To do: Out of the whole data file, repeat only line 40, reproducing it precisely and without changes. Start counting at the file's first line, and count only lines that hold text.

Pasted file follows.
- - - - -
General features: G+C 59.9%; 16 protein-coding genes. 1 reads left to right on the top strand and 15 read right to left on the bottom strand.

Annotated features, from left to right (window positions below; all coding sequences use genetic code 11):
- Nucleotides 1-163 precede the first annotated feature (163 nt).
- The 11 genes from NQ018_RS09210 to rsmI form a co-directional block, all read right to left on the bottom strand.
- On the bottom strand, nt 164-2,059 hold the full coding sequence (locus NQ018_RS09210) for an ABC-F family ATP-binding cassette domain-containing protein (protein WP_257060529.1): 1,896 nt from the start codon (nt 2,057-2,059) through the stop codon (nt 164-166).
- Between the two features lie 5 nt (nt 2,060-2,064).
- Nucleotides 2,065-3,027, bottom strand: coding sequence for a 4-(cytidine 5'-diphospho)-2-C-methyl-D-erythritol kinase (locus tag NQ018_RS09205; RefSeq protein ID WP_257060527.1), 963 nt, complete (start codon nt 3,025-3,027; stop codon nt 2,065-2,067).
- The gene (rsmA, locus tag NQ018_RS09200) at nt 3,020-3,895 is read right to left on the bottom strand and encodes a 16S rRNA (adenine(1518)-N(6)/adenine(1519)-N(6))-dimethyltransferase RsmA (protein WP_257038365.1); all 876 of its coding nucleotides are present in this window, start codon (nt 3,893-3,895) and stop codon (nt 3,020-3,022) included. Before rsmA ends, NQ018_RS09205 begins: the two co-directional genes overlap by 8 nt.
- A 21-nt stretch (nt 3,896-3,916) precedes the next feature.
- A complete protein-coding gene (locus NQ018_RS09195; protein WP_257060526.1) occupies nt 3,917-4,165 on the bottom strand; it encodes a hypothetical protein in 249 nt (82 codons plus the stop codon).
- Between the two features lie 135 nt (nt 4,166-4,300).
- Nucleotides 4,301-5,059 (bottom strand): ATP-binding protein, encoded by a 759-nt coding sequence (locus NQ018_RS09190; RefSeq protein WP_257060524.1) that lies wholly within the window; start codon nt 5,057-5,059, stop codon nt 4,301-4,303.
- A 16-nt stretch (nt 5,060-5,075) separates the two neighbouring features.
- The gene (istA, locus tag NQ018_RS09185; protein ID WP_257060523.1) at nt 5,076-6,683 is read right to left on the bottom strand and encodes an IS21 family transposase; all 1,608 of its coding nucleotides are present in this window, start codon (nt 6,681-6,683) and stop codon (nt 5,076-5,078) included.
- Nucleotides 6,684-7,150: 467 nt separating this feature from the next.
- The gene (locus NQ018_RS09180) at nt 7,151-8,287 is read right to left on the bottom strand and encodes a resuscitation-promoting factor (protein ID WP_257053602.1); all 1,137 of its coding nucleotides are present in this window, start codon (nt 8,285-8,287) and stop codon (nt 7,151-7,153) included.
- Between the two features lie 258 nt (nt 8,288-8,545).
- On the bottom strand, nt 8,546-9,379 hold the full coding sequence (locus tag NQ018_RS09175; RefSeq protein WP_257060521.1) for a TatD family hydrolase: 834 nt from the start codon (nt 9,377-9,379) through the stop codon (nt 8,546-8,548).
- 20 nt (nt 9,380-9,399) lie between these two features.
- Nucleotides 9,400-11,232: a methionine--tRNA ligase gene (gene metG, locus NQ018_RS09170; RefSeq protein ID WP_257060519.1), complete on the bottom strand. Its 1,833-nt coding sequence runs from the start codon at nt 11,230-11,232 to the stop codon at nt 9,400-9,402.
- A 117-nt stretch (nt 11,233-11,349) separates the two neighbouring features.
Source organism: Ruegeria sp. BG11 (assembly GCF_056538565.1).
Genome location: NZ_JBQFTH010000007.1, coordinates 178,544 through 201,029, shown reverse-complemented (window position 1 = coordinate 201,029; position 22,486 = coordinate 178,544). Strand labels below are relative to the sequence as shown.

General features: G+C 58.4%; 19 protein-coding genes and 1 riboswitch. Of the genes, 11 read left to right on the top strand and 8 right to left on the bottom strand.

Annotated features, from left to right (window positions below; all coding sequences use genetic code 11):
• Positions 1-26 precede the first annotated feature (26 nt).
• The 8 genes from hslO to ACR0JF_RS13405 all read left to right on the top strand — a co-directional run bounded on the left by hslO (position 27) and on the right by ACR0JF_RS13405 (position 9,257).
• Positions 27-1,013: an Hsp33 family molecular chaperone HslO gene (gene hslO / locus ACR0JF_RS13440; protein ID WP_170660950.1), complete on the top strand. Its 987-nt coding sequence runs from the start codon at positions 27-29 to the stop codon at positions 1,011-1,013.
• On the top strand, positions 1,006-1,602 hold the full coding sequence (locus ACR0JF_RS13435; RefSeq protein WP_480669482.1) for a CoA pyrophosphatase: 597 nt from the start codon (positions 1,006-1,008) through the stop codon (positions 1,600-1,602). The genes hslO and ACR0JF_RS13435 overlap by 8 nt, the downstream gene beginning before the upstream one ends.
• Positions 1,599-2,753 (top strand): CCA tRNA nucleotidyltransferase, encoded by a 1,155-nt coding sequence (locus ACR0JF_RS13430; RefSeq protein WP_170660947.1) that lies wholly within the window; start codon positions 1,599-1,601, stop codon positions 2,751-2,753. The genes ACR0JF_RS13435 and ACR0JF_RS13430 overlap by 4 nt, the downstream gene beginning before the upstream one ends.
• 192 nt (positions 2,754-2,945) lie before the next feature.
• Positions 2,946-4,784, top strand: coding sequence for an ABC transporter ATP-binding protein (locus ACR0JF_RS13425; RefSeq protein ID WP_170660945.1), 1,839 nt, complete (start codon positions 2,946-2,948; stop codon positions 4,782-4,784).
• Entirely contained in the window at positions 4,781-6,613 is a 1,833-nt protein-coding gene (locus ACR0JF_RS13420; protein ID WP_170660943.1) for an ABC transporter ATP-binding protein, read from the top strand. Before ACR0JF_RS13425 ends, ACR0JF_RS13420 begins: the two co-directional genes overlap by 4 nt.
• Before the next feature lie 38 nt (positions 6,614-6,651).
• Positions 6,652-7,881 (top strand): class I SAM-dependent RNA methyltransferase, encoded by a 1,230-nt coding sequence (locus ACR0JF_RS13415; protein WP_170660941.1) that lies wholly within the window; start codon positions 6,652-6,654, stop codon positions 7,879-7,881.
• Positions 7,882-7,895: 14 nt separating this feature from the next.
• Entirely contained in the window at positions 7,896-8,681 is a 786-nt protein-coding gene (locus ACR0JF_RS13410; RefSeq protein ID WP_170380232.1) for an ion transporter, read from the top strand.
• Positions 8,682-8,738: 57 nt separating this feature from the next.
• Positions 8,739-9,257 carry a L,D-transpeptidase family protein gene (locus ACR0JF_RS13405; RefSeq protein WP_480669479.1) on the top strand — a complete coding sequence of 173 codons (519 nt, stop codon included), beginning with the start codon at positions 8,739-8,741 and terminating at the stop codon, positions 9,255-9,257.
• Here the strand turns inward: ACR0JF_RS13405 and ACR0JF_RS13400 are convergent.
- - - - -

• Here the strand turns inward: ACR0JF_RS13405 and ACR0JF_RS13400 are convergent.